Sunday, 4 September 2011

Five Years of Blogging

It's been almost five years since I wrote my first blog post, and since then I've switched through so many blog providers (including making my own!) and domain names that I can't even remember them all.

Five years is a long time, almost a quarter of my life. I've changed so much since then, and reading over old posts highlights that uncomfortably well. Being a directionless 17 year old was a very strange experience, and feels so far away from where I am now. Having gone through college and the majority of university since then, I can at least say that I have a vague idea of where I'd like to be in another five years, whereas before I had none. Picking between universities, do I do Psychology or Journalism or Business Studies or Law?

Honestly though, Law was probably the best decision I ever made, albeit made in the worst way. I hadn't really done much research, I just knew that it was the sort of thing I'd probably be good at (due to the research-based and office-style nature of it) and took a leap. Really though, it was the best leap I'd ever taken and I don't regret it to this day.

I'm having a small dilemma at the minute though. I keep hearing the same phrase in my head:

"Those who can, do; those who can't, teach."[1][2]

I have the utmost respect for my lecturers, I can't imagine their job being 'easy', nor can I imagine their job being an easy field to get into. On the same token though, surely that's the same as every job?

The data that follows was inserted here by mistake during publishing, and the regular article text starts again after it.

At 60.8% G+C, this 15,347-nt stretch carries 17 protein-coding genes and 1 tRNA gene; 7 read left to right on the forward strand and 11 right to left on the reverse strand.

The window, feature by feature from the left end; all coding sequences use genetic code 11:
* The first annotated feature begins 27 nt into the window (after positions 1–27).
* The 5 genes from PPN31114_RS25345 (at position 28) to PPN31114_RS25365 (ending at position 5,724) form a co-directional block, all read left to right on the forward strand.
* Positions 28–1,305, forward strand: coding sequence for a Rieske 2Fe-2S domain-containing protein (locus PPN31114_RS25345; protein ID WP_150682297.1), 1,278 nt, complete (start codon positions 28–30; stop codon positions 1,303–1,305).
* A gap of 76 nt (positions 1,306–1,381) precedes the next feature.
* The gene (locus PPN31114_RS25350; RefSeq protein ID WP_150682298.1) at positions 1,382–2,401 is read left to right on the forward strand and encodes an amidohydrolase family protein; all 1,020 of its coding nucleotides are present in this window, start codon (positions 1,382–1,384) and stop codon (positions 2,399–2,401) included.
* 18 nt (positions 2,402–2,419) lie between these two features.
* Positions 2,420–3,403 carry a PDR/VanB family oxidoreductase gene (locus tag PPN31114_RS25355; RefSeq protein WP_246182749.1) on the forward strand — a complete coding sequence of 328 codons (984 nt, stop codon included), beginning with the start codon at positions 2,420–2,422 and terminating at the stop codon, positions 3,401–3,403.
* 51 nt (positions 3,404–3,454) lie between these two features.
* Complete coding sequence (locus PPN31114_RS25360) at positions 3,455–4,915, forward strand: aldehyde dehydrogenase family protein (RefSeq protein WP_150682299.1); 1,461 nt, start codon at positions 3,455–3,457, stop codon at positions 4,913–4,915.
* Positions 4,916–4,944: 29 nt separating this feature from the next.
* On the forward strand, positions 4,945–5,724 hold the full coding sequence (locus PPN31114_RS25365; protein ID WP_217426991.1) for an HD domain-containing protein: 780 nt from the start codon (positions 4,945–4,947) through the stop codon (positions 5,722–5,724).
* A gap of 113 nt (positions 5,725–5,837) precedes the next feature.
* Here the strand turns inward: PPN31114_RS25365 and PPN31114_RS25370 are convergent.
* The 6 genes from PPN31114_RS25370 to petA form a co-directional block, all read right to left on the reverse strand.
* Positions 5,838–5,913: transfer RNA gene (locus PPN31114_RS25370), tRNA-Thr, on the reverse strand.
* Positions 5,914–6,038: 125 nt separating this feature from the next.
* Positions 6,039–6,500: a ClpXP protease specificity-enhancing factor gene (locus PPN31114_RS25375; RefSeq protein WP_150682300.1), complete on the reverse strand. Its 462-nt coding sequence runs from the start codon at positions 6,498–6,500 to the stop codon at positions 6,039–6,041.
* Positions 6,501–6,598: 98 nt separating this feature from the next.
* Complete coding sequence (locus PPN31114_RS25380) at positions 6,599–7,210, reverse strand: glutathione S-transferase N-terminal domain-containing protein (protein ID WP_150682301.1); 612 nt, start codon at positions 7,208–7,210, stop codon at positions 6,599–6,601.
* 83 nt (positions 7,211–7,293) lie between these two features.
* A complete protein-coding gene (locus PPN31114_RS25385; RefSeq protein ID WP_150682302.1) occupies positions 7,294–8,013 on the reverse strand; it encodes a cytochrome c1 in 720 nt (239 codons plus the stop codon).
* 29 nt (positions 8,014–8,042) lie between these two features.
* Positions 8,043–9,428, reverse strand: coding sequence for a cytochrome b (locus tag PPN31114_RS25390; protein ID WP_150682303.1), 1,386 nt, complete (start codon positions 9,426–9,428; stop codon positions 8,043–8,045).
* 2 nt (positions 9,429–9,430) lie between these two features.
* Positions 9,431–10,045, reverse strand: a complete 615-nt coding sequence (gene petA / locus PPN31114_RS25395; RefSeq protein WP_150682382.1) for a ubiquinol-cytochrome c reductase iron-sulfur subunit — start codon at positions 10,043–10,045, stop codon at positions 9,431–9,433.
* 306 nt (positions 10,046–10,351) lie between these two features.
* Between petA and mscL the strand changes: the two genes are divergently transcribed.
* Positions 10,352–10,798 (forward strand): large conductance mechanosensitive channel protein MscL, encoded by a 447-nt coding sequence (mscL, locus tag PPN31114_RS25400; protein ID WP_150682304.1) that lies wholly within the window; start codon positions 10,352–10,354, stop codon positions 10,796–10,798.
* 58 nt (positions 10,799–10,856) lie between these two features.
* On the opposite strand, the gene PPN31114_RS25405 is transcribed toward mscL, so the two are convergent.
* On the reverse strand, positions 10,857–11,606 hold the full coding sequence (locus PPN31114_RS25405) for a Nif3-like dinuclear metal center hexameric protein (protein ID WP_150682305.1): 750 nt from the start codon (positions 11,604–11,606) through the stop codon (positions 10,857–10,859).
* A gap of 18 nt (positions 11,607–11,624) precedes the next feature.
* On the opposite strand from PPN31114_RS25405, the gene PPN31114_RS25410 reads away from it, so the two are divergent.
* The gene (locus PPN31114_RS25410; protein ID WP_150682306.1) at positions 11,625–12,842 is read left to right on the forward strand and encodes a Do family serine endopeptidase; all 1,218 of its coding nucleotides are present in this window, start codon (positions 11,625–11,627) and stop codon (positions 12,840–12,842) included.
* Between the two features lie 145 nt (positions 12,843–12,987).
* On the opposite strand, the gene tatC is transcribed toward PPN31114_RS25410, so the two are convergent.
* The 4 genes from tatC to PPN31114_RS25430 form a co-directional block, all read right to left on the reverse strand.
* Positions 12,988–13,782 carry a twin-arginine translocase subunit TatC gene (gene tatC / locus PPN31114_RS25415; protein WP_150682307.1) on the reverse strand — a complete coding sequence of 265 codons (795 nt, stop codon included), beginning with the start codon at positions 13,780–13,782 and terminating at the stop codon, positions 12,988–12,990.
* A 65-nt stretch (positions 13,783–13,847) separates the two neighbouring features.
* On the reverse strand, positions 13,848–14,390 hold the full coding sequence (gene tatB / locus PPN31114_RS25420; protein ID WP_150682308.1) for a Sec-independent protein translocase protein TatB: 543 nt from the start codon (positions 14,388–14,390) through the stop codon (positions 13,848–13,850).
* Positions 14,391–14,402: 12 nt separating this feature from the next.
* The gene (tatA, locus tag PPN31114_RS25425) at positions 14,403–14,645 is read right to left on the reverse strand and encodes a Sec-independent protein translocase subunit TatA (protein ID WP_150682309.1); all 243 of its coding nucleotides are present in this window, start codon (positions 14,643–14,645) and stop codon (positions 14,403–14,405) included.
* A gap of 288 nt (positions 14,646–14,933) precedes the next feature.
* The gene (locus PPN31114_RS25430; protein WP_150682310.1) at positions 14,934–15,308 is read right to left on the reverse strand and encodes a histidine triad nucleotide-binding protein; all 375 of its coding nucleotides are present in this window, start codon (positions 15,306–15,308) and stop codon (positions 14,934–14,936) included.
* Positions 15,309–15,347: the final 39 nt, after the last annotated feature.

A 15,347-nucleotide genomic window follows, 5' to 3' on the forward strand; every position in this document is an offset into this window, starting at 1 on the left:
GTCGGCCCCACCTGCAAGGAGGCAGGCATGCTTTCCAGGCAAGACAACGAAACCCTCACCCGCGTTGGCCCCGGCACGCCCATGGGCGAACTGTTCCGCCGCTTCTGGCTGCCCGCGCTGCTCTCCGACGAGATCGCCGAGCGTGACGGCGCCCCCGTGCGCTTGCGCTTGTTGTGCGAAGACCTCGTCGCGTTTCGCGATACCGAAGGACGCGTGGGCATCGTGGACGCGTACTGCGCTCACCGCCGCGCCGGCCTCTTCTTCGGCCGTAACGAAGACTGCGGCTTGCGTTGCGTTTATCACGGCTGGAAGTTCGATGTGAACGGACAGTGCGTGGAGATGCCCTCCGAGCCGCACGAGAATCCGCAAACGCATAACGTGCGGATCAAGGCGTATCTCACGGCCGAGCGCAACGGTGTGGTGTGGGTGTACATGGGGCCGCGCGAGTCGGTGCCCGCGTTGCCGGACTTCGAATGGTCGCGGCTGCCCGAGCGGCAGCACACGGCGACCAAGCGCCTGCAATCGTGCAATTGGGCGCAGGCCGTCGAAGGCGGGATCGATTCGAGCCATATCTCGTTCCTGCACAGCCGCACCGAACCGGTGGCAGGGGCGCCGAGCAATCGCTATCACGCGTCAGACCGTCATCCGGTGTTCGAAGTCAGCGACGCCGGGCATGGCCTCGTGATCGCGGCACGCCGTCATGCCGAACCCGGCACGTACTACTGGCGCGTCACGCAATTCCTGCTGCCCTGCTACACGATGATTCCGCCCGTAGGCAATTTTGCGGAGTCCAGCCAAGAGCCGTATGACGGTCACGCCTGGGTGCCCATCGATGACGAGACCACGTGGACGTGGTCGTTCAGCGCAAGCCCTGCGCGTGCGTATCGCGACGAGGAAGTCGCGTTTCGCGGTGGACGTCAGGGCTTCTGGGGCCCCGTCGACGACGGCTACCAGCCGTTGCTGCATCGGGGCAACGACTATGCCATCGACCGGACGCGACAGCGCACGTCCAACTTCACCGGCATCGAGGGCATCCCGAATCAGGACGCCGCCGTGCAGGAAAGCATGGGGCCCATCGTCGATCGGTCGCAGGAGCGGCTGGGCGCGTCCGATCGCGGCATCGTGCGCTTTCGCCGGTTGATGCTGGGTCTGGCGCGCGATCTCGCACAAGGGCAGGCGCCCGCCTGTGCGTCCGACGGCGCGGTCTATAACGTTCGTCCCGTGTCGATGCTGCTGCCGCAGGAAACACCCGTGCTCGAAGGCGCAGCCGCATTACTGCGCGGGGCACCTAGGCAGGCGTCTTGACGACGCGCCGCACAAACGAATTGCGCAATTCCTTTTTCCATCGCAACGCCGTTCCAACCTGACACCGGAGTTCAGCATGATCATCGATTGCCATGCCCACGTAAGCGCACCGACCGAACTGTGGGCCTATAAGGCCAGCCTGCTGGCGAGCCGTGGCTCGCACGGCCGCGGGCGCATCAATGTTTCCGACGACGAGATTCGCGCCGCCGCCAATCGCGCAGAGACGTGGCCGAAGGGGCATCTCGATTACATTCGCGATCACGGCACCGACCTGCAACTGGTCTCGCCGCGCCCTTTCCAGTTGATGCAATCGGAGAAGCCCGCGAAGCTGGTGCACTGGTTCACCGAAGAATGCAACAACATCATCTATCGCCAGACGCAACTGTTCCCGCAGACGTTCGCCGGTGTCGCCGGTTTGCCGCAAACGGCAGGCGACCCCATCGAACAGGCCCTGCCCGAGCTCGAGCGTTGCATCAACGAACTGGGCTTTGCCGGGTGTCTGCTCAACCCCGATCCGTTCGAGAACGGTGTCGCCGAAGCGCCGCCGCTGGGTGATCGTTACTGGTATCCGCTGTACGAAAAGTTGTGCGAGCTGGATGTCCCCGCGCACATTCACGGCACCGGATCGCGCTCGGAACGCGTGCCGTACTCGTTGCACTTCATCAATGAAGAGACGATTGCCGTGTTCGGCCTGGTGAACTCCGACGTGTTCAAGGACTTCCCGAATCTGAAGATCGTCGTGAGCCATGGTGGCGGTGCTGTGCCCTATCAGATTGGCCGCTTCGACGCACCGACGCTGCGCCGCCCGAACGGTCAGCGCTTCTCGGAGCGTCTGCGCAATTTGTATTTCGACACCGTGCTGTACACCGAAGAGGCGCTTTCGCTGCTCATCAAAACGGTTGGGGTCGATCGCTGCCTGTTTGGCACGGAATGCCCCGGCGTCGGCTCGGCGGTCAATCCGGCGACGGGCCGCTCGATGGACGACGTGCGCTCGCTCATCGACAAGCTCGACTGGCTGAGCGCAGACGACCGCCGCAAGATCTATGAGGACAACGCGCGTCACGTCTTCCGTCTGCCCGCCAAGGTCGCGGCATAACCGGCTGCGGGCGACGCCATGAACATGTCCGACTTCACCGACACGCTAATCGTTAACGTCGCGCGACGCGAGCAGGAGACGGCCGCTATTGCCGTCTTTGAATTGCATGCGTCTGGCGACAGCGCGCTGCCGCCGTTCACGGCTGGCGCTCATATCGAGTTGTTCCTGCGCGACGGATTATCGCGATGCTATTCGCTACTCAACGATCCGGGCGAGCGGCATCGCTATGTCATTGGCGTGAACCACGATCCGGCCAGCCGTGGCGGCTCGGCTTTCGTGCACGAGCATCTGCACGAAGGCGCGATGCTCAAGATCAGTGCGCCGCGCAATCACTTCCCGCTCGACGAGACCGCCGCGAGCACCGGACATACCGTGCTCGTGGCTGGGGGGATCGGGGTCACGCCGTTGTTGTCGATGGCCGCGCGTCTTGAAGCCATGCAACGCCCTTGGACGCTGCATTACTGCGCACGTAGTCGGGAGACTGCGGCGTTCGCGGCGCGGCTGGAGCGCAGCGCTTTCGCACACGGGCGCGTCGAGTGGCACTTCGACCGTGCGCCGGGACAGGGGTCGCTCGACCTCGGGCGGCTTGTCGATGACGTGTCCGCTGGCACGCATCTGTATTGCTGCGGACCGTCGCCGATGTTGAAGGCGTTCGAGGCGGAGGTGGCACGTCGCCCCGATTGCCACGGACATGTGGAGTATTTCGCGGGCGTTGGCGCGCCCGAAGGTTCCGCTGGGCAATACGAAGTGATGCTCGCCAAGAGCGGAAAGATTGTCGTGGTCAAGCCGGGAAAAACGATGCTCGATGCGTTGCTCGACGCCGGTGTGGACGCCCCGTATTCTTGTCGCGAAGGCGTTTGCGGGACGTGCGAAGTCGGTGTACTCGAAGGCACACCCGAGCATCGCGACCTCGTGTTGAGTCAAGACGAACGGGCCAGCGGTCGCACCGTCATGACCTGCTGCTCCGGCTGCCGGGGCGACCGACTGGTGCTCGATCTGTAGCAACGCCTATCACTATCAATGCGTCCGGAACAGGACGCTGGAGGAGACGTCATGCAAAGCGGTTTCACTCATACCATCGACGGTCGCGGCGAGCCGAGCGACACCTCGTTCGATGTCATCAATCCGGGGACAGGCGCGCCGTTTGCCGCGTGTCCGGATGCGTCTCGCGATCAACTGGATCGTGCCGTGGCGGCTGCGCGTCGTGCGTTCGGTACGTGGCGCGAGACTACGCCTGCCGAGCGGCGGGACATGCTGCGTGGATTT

Both require a totally different skill set, and both take just as much time to 'train' towards. I enjoy academia, my university years have been the best years of my life and I spend my time during the holidays craving to get back to work. A part of me enjoys the structure to it, though, and I wonder if that's where my issues lie. The 'real world' isn't going to be structured, whether I teach or whether I do.

My final year at university is going to be the biggest discovery year, but I don't have a whole lot of time to do it. Bar applications start in November and it's the kind of thing I'd like to do sooner rather than later. I could put it off another year (or two) by doing a Master's, and that would undoubtedly help in any field I go into (especially teaching), but the Bar is another handful of years on top of that and if I keep sinking years of my life into studying I'll be claiming a pension before I stand in front of my first Judge or classroom full of undergraduates, quivering and wishing I were anywhere else in the world.

Career decisions aside, the new year starts in little under a month, and I'm very optimistic. I would consider myself a good student, and I've kept on top of the "difficulty leaps" between years quite well, so this year should be no different. Beyond studying, it also gives me time to push the Law Mentoring scheme forward for the Law school, as well as my employed post as a Student Mentor for the university faculties as a collective. 
Outside of university, it means that I have access to The Bridge, a homeless-based charity that I've been attending for a few years.

I think the most driving factor of my success this year is that I'll have my own space and circle of supportive friends, whereas last year I was living in a flat of five (the other four being total strangers) and had so many problems with the accommodation managers and residents that it created a very difficult hurdle to hop. While last year was undoubtedly a resounding success (coming away with a First Class set of results), the fact that I have no foreseeable hurdles this year means that this year should be nothing short of legendary.